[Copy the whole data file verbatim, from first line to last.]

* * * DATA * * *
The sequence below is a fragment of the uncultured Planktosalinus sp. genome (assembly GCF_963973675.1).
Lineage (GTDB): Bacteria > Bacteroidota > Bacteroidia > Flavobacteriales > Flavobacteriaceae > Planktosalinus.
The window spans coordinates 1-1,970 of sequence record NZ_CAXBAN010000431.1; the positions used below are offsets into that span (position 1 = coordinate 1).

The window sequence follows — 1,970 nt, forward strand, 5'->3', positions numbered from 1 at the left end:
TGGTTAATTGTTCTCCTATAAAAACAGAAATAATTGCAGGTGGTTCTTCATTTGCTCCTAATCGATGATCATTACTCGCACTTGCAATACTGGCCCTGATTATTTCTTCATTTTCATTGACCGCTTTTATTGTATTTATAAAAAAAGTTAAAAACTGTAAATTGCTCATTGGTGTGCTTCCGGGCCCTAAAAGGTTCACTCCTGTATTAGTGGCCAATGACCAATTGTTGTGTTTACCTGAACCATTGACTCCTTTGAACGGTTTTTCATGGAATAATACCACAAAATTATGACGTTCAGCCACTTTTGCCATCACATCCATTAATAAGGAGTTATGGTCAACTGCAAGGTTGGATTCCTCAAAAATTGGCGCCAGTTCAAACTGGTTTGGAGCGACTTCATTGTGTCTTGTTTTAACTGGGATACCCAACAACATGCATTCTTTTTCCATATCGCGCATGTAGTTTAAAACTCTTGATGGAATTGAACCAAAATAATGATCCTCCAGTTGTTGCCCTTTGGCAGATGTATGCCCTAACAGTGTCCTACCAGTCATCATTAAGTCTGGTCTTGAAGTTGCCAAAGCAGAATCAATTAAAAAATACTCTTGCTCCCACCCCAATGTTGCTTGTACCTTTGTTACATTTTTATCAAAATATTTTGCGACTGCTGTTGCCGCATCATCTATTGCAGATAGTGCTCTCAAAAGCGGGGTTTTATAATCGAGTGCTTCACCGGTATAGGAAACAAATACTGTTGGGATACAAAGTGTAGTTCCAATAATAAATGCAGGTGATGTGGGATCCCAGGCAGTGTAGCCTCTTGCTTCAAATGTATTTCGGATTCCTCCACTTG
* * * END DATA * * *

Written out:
The sequence below is a fragment of the uncultured Planktosalinus sp. genome (assembly GCF_963973675.1).
Lineage (GTDB): Bacteria > Bacteroidota > Bacteroidia > Flavobacteriales > Flavobacteriaceae > Planktosalinus.
The window spans coordinates 1-1,970 of sequence record NZ_CAXBAN010000431.1; the positions used below are offsets into that span (position 1 = coordinate 1).

The window sequence follows — 1,970 nt, forward strand, 5'->3', positions numbered from 1 at the left end:
TGGTTAATTGTTCTCCTATAAAAACAGAAATAATTGCAGGTGGTTCTTCATTTGCTCCTAATCGATGATCATTACTCGCACTTGCAATACTGGCCCTGATTATTTCTTCATTTTCATTGACCGCTTTTATTGTATTTATAAAAAAAGTTAAAAACTGTAAATTGCTCATTGGTGTGCTTCCGGGCCCTAAAAGGTTCACTCCTGTATTAGTGGCCAATGACCAATTGTTGTGTTTACCTGAACCATTGACTCCTTTGAACGGTTTTTCATGGAATAATACCACAAAATTATGACGTTCAGCCACTTTTGCCATCACATCCATTAATAAGGAGTTATGGTCAACTGCAAGGTTGGATTCCTCAAAAATTGGCGCCAGTTCAAACTGGTTTGGAGCGACTTCATTGTGTCTTGTTTTAACTGGGATACCCAACAACATGCATTCTTTTTCCATATCGCGCATGTAGTTTAAAACTCTTGATGGAATTGAACCAAAATAATGATCCTCCAGTTGTTGCCCTTTGGCAGATGTATGCCCTAACAGTGTCCTACCAGTCATCATTAAGTCTGGTCTTGAAGTTGCCAAAGCAGAATCAATTAAAAAATACTCTTGCTCCCACCCCAATGTTGCTTGTACCTTTGTTACATTTTTATCAAAATATTTTGCGACTGCTGTTGCCGCATCATCTATTGCAGATAGTGCTCTCAAAAGCGGGGTTTTATAATCGAGTGCTTCACCGGTATAGGAAACAAATACTGTTGGGATACAAAGTGTAGTTCCAATAATAAATGCAGGTGATGTGGGATCCCAGGCAGTGTAGCCTCTTGCTTCAAATGTATTTCGGATTCCTCCACTTG